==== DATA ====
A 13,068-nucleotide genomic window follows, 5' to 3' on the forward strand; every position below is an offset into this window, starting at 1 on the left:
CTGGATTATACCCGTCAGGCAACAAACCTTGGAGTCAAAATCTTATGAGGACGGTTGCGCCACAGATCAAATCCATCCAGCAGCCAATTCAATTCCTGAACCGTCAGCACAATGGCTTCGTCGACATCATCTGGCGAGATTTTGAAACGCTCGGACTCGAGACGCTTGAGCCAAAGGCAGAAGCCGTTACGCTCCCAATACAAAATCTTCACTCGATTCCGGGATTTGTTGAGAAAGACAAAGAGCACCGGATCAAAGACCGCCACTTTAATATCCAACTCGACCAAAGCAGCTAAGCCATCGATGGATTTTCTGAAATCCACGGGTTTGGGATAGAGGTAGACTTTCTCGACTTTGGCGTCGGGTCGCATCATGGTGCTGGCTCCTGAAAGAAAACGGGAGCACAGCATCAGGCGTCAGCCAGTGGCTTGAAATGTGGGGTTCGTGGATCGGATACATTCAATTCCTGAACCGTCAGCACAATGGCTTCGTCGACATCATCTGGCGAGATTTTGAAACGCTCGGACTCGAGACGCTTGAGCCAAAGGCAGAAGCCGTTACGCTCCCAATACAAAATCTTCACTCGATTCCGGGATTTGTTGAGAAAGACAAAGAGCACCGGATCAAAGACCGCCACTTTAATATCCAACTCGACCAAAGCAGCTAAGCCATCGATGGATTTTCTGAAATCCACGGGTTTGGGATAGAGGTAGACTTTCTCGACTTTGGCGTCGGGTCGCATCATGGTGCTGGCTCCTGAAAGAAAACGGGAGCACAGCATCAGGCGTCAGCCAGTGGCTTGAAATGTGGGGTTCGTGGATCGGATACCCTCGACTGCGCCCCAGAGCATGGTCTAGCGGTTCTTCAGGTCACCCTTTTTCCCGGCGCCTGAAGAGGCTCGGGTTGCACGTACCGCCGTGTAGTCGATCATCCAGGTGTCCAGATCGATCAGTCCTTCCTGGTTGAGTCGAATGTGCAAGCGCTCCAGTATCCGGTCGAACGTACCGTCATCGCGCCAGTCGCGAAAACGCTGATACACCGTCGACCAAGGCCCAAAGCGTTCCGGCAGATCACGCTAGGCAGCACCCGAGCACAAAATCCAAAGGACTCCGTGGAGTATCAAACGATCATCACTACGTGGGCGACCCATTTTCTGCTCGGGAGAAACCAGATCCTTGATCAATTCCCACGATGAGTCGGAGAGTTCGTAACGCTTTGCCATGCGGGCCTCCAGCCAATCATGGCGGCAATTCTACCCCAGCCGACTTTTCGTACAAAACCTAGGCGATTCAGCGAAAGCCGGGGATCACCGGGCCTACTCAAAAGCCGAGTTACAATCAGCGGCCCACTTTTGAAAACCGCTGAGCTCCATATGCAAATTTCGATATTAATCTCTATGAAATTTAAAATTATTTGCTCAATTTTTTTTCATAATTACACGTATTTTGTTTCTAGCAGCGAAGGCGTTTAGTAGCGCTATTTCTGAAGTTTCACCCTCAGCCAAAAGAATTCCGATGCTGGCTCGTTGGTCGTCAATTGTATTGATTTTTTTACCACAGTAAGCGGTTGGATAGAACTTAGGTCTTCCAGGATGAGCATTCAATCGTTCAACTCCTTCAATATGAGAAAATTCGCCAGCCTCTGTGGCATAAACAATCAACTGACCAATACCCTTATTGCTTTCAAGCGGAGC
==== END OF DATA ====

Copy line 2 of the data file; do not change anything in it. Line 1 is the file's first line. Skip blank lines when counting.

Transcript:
CTGGATTATACCCGTCAGGCAACAAACCTTGGAGTCAAAATCTTATGAGGACGGTTGCGCCACAGATCAAATCCATCCAGCAGCCAATTCAATTCCTGAACCGTCAGCACAATGGCTTCGTCGACATCATCTGGCGAGATTTTGAAACGCTCGGACTCGAGACGCTTGAGCCAAAGGCAGAAGCCGTTACGCTCCCAATACAAAATCTTCACTCGATTCCGGGATTTGTTGAGAAAGACAAAGAGCACCGGATCAAAGACCGCCACTTTAATATCCAACTCGACCAAAGCAGCTAAGCCATCGATGGATTTTCTGAAATCCACGGGTTTGGGATAGAGGTAGACTTTCTCGACTTTGGCGTCGGGTCGCATCATGGTGCTGGCTCCTGAAAGAAAACGGGAGCACAGCATCAGGCGTCAGCCAGTGGCTTGAAATGTGGGGTTCGTGGATCGGATACATTCAATTCCTGAACCGTCAGCACAATGGCTTCGTCGACATCATCTGGCGAGATTTTGAAACGCTCGGACTCGAGACGCTTGAGCCAAAGGCAGAAGCCGTTACGCTCCCAATACAAAATCTTCACTCGATTCCGGGATTTGTTGAGAAAGACAAAGAGCACCGGATCAAAGACCGCCACTTTAATATCCAACTCGACCAAAGCAGCTAAGCCATCGATGGATTTTCTGAAATCCACGGGTTTGGGATAGAGGTAGACTTTCTCGACTTTGGCGTCGGGTCGCATCATGGTGCTGGCTCCTGAAAGAAAACGGGAGCACAGCATCAGGCGTCAGCCAGTGGCTTGAAATGTGGGGTTCGTGGATCGGATACCCTCGACTGCGCCCCAGAGCATGGTCTAGCGGTTCTTCAGGTCACCCTTTTTCCCGGCGCCTGAAGAGGCTCGGGTTGCACGTACCGCCGTGTAGTCGATCATCCAGGTGTCCAGATCGATCAGTCCTTCCTGGTTGAGTCGAATGTGCAAGCGCTCCAGTATCCGGTCGAACGTACCGTCATCGCGCCAGTCGCGAAAACGCTGATACACCGTCGACCAAGGCCCAAAGCGTTCCGGCAGATCACGCTAGGCAGCACCCGAGCACAAAATCCAAAGGACTCCGTGGAGTATCAAACGATCATCACTACGTGGGCGACCCATTTTCTGCTCGGGAGAAACCAGATCCTTGATCAATTCCCACGATGAGTCGGAGAGTTCGTAACGCTTTGCCATGCGGGCCTCCAGCCAATCATGGCGGCAATTCTACCCCAGCCGACTTTTCGTACAAAACCTAGGCGATTCAGCGAAAGCCGGGGATCACCGGGCCTACTCAAAAGCCGAGTTACAATCAGCGGCCCACTTTTGAAAACCGCTGAGCTCCATATGCAAATTTCGATATTAATCTCTATGAAATTTAAAATTATTTGCTCAATTTTTTTTCATAATTACACGTATTTTGTTTCTAGCAGCGAAGGCGTTTAGTAGCGCTATTTCTGAAGTTTCACCCTCAGCCAAAAGAATTCCGATGCTGGCTCGTTGGTCGTCAATTGTATTGATTTTTTTACCACAGTAAGCGGTTGGATAGAACTTAGGTCTTCCAGGATGAGCATTCAATCGTTCAACTCCTTCAATATGAGAAAATTCGCCAGCCTCTGTGGCATAAACAATCAACTGACCAATACCCTTATTGCTTTCAAGCGGAGC